Trafalgar Day Taraba

Thank you very much you know who!

Hokkaido crab

Salami Tartuffi

Ready to eat after precisely 30 days drying.

truffle salami

Salami Tartuffi Progress

The salami are moulding over and drying at an orthodox rate: these have lost 11% water weight in 10 days in the drying chamber.  The Bactoferm-600 mould is growing in a bit of a patchwork but this one sausage is pretty well moulded over except at the top and bottom where I may have touched it with vinegary fingers (occasional outbreaks of black or green mould need to be swabbed with vinegar or brine).  The salami still have retained a very strong truffle aroma, long may it last.

Still eating cutlassfish

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Cutlassfish fillets breaded and baked in the oven till nice and crisp; of course with not so secret-recipe tartar sauce on the side.  In my opinion cutlassfish isn’t that good eaten raw after two days, so I prepare them in cooked dishes.  The next was a pie, containing chopped fillets with fusili pasta, garlic, onions, broccoli, Bechemel sauce and the whole topped with Cheddar cheese and baked till bubbling-hot.  Off the bone, the fillets go melting-tender and the dish is really a meal in itself.   I was rather hoping we could stretch this to three meals but funnily enough, it was all devoured in two sittings.

The very last of the cutlassfish was dealt with, genuine charcuterie-style i.e., preserved with salt.  Bone-in pieces of fish were lightly cured with sea salt, and then slathered in a special mix of miso and other things and left overnight in the fridge.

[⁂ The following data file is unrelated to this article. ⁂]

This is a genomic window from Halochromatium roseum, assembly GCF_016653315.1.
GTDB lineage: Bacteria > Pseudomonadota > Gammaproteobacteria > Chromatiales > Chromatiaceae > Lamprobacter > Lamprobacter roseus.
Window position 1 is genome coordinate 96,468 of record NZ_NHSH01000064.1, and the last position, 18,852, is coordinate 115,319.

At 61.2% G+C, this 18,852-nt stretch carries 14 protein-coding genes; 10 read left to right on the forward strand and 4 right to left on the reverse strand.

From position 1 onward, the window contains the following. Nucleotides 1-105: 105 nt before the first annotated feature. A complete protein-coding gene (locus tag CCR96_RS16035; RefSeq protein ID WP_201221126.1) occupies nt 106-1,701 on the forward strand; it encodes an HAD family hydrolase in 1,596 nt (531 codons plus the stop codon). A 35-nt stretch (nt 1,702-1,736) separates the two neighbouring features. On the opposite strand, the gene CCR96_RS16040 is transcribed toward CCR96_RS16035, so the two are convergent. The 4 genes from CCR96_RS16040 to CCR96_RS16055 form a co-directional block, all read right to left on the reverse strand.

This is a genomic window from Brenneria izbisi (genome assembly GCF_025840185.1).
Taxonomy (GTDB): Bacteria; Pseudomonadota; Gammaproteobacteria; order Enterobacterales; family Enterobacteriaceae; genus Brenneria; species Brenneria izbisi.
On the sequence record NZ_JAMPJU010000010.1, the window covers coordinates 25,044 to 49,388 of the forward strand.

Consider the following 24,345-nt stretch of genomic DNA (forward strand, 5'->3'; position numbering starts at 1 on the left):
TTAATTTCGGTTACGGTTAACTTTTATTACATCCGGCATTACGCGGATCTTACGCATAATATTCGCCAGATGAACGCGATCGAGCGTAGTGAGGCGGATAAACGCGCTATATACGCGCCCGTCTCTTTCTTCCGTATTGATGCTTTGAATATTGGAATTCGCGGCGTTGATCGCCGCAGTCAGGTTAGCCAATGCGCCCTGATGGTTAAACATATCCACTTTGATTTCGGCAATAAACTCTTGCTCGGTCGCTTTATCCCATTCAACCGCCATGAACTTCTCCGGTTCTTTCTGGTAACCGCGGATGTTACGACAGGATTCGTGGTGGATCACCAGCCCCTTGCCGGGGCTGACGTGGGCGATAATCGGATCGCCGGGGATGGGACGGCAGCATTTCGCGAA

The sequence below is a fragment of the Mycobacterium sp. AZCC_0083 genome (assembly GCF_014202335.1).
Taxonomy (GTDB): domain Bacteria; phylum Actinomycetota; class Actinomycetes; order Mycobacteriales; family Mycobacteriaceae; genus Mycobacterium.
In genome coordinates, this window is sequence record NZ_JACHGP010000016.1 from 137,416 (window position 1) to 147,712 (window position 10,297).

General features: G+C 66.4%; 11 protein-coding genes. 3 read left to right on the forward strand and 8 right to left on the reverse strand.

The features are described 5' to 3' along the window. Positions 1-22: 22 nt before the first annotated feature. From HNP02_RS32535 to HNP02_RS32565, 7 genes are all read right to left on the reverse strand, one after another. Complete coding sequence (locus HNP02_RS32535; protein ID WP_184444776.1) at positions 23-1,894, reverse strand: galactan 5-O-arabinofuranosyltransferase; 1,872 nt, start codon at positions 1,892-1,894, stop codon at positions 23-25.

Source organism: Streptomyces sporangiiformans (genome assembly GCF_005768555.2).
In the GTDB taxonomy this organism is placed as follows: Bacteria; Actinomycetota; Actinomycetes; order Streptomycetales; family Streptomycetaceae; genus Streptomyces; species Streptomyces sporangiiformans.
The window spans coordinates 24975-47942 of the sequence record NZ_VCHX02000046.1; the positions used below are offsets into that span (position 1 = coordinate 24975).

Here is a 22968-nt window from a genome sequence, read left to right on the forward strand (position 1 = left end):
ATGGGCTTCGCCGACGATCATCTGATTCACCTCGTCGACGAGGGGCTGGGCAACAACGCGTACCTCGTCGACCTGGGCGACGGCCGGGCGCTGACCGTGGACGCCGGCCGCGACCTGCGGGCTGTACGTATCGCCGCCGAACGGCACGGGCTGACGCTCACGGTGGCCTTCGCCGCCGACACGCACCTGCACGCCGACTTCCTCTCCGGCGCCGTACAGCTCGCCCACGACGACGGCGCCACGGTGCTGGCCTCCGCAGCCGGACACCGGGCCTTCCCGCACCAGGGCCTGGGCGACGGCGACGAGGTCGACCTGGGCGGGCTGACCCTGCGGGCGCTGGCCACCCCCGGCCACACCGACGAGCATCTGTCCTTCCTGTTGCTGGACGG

The result is a very tender, deeply flavoured fish that will keep for a week in the fridge and only needs liberating from its miso coat and a minute or two each side under the grill (the cured fish was too long to fit in my stove griller so I cut it in two).

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Eating cutlassfish

Cutlassfish is one of those remarkable ingredients like cuttlefish, that eats well no matter how you prepare it.  My favourites include as sushi and grilled, and I indulged in both as I was very lucky on the water, despite it being the 13th.  First dish up was steaks of cutlassfish sprinkled with salt and then grilled under the cooker grill, and flavoured four ways (from top to bottom): with summer truffle-salt, with Sichuan pepper, with Italian porcini-salt and lastly a mixture of mayonnaise and wasabi.  All were washed down with very cold white wine.

Next in line was cutlassfish sushi.  The cutlassfish fillet is cut into strips which are lightly grilled before being flavoured with salt, wasabi and squeezed yuzu juice – no soy sauce is needed in the eating.

More sushi followed…

With a bottle each of white and red wine and some sundry beers over the course of the preparing and eating, my memory becomes a little indistinct after these dishes, but I still have plenty of fillets left over for today as well, and some vacuum-packed and ready to be given to friends.  These days I don’t get out to sea as often as I used to so I appreciate each trip more!  Thanks as always to a Bentenya, Kanazawa Hakkei, for the great day’s fishing.

Cutlassfish-fishing

Good day out on the water thanks as always to Bentenya, sailing from Kanazawa Hakkei.

New charcuterie project: salami tartuffi

The recipe is from R & P’s Salumi book.  I swapped preserved truffle slices for truffle oil but otherwise the recipe is the same.  I am using T-SPX culture for the first time (usually I use F-MR-52) so we shall have to see how it works out – a slow ferment at lower temperature.  For me, the biggest learning experience so far has been the use of beef middles – they are tough (seemingly unbreakable), perfect size and easy to stuff but nothing really prepared me for how bad they smell and how it lingers on everything that touched them; a nasty, nasty business.   Anyway, I have four truffle salami fermenting away in my chamber as I write this and I look forward to the result.